Vandalism, or defacement of property, is a crime in Illinois, whether or not it is to public or private property. Vandalism is often referred to as graffiti or criminal damage. So, if you are someone who thinks graffiti is harmless, you are mistaken -- you can be prosecuted for it. This is important because some people post on social media their “artwork,” which by law is graffiti. If the police are made aware of it, you could find them at your door step to make an arrest.
If you have been arrested for a property crime like vandalism in the greater Chicago metro area, the State will pursue the case aggressively even if you think it's not a big deal. Contact an experienced property crime defense attorney at Dolci & Weiland today.
How does Illinois Define the Crime of Vandalism?
Vandalism can refer to many different property crimes but typically a case of vandalism is filed under the criminal damage to property statute found at 720 ILCS 5/21-1. According to the statute, a persons commits criminal damage to property when he or she:
(1) knowingly damages any property of another;
(2) recklessly by means of fire or explosive damages property of another;
(3) knowingly starts a fire on the land of another;
(4) knowingly injures a domestic animal of another without his or her consent;
(5) knowingly deposits on the land or in the building of another any stink bomb or any offensive smelling compound and thereby intends to interfere with the use by another of the land or building;
(6) knowingly damages any property ... with intent to defraud an insurer;
(7) knowingly shoots a firearm at any portion of a railroad train;
(8) knowingly, without proper authorization, cuts, injures, damages, defaces, destroys, or tampers with any fire hydrant or any public or private fire fighting equipment, or any apparatus appertaining to fire fighting equipment; or
(9) intentionally, without proper authorization, opens any fire hydrant.
To prove a crime of vandalism, the prosecutor must prove the following:
- knowingly damaged another person or entity's property;
- recklessly damaged another person or entity's property by fire or explosion;
- knowingly started a fire on someone else's property;
- knowingly injured someone else's pet; or
- knowingly damaged (e.g., via arson) your own property to collect on an insurance policy.
In all these circumstances, your state of mind matters and can make the difference between a conviction or not. You must have intentionally done the act or knew what you were doing.
What are the Consequences of a Vandalism Conviction in Illinois?
- Any criminal history you may have;
- The nature of the criminal act;
- the owner of the property (e.g., your own property versus private citizen or entity versus government)
- The value of the vandalized property;
- The use or lack of violence or threat of violence during the commission of vandalism; and
- An injury or fatality caused by the commission of the crime.
Examples of the various classifications of property damage offenses and the penalties you face are provided below:
- If you knowingly deface a fire hydrant, you face a Class B misdemeanor. A conviction could result in up to six months in the county jail and up to $1,500 in fines.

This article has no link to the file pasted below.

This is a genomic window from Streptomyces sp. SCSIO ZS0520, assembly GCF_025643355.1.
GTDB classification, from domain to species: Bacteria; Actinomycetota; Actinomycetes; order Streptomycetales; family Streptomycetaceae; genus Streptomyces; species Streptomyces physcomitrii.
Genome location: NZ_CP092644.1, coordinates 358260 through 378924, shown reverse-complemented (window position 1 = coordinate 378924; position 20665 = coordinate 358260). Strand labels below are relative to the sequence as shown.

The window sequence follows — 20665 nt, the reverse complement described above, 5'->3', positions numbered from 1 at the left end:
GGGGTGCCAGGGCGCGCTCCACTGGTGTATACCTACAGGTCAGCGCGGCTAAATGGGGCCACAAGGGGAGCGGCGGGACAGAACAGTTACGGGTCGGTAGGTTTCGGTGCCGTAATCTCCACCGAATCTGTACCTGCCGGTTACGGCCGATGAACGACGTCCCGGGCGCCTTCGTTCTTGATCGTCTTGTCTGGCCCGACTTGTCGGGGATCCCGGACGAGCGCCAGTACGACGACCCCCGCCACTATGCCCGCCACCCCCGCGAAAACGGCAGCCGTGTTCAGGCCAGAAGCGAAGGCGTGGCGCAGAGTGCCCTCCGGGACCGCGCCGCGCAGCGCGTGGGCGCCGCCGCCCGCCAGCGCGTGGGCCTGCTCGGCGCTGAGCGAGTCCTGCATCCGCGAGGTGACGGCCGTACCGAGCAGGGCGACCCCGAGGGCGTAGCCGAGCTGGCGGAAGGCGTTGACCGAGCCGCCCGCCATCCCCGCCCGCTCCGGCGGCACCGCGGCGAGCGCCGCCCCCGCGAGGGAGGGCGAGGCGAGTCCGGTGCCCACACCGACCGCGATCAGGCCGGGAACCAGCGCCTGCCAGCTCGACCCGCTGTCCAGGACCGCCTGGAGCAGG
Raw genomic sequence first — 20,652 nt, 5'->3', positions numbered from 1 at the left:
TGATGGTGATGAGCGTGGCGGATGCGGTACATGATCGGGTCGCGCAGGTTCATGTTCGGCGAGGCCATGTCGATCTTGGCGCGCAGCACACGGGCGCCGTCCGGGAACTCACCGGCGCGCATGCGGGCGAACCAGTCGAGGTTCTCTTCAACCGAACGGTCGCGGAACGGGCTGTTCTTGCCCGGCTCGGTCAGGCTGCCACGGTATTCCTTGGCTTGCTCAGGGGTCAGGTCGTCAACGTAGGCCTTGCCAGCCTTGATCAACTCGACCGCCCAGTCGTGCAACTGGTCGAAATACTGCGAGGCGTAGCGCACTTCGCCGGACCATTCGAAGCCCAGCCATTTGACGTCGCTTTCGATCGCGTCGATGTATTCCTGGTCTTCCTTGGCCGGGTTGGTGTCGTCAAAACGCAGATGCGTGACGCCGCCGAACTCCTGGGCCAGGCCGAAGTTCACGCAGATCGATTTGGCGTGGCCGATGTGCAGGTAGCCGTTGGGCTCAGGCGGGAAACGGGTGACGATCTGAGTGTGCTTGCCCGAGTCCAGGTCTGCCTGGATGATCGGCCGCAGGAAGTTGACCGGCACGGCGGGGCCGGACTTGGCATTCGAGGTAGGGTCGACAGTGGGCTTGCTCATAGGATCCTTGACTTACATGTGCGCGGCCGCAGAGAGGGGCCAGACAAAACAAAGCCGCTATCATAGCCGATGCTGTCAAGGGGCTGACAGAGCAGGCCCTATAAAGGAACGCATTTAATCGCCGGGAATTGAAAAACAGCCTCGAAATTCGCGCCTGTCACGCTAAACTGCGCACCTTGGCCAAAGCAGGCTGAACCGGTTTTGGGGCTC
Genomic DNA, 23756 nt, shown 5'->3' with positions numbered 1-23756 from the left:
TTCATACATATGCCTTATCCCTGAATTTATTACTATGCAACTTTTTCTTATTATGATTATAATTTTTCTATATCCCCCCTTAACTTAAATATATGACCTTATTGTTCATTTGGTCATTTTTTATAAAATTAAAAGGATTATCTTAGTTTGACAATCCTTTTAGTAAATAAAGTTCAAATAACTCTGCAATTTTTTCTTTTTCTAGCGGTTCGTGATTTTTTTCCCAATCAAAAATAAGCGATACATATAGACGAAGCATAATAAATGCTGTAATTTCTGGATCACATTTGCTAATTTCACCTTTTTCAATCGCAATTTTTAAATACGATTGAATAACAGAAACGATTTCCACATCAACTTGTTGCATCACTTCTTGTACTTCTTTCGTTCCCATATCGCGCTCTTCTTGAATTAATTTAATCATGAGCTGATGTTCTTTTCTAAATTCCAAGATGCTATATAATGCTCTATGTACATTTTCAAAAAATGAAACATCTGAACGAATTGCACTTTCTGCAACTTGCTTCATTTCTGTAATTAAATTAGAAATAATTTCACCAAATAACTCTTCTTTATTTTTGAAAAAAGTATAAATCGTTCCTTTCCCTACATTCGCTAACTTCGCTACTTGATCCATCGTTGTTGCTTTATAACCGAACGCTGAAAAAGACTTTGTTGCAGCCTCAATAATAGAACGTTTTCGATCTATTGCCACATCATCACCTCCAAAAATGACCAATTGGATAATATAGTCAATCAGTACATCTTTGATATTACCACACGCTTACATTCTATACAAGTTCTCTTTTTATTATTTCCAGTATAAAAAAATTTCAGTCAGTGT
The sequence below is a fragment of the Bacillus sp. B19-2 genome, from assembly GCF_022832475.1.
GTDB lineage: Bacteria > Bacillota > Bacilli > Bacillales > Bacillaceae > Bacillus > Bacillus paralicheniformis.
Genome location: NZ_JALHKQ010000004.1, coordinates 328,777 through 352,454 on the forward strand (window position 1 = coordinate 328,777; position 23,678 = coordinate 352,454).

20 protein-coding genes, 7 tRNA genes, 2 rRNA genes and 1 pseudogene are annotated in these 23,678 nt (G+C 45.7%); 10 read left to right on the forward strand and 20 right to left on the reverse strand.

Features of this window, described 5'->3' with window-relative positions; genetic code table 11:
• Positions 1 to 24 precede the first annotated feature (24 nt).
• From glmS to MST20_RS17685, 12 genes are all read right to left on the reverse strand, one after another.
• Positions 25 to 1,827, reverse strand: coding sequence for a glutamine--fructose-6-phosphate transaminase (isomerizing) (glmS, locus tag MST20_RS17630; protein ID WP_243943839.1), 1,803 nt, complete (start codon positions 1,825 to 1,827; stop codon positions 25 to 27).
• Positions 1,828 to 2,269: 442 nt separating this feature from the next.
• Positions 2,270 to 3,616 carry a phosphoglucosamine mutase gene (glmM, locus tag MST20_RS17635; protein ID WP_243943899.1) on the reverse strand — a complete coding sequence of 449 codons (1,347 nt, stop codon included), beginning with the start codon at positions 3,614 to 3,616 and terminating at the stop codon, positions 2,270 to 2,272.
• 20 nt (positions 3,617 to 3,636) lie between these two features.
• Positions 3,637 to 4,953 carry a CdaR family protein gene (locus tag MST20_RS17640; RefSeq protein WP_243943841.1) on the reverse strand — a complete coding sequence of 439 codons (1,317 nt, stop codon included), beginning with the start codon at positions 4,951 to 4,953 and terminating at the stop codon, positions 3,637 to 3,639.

- If you knowingly start a fire on another person's property, you face a Class A misdemeanor unless the damage is more than $500, in which case you face a Class 4 felony. A Class A misdemeanor could mean up to one year in the county jail and up to $2,500 in fines. A Class 4 felony carries a sentence of between one to three years in prison and up to $25,000 in fines.
- If you knowingly injury a pet, you face a Class 4 felony, but the fine does not exceed $10,000.
- If you criminally damage property that belongs to the government, you face a Class 3 felony. A Class 3 felony carries a sentence of between two to five years in prison and up to $25,000 in fines.
Conviction of vandalism can lead to jail or prison, depending on the classification as a misdemeanor or felony. It can also lead to fines, restitution, probation, and other forms of punishment. One significant and often overlooked consequence of a conviction, however, is the social stigma that accompanies a conviction along with difficulties like but not limited to:
- Difficulty finding a job;
- Difficulty obtaining housing;
- Difficulty obtaining a personal, auto, student, or mortgage loan;
- Possibly problems with child custody, especially if any violence was involved; and/or
- Many other collateral consequences, including the loss of your right to vote or own and use a firearm if the conviction is a felony offense.
Are There Any Defenses to an Allegation of Vandalism in the Greater Chicago Metro Area?
You can build a defense against an allegation of vandalism, but you need a strong, aggressive criminal defense attorney to help you do it. You are supposed to be innocent until proven guilty beyond a reasonable doubt, and we at Dolci & Weiland will work towards upholding the State and the jury accountable to this principle. We may do so by building a defense specific to the facts and circumstances of your case. This could include:
- arguing that you did not intend or know what would happen;
- highlighting weaknesses in the States case against you;
- identifying any mistakes of facts that may clear your name;
- showing that the land or property damaged was yours and that insurance would not or could not be collected on it.
Contact an Experienced Property Crimes Defense Attorney Today
If you or someone you know has been charged with vandalism or criminal damage to property, contact our office today. We represent clients throughout the greater Chicago metropolitan area, including offices in both DuPage County and Cook County. We will schedule a free consultation to review your case and provide an initial assessment of your best options.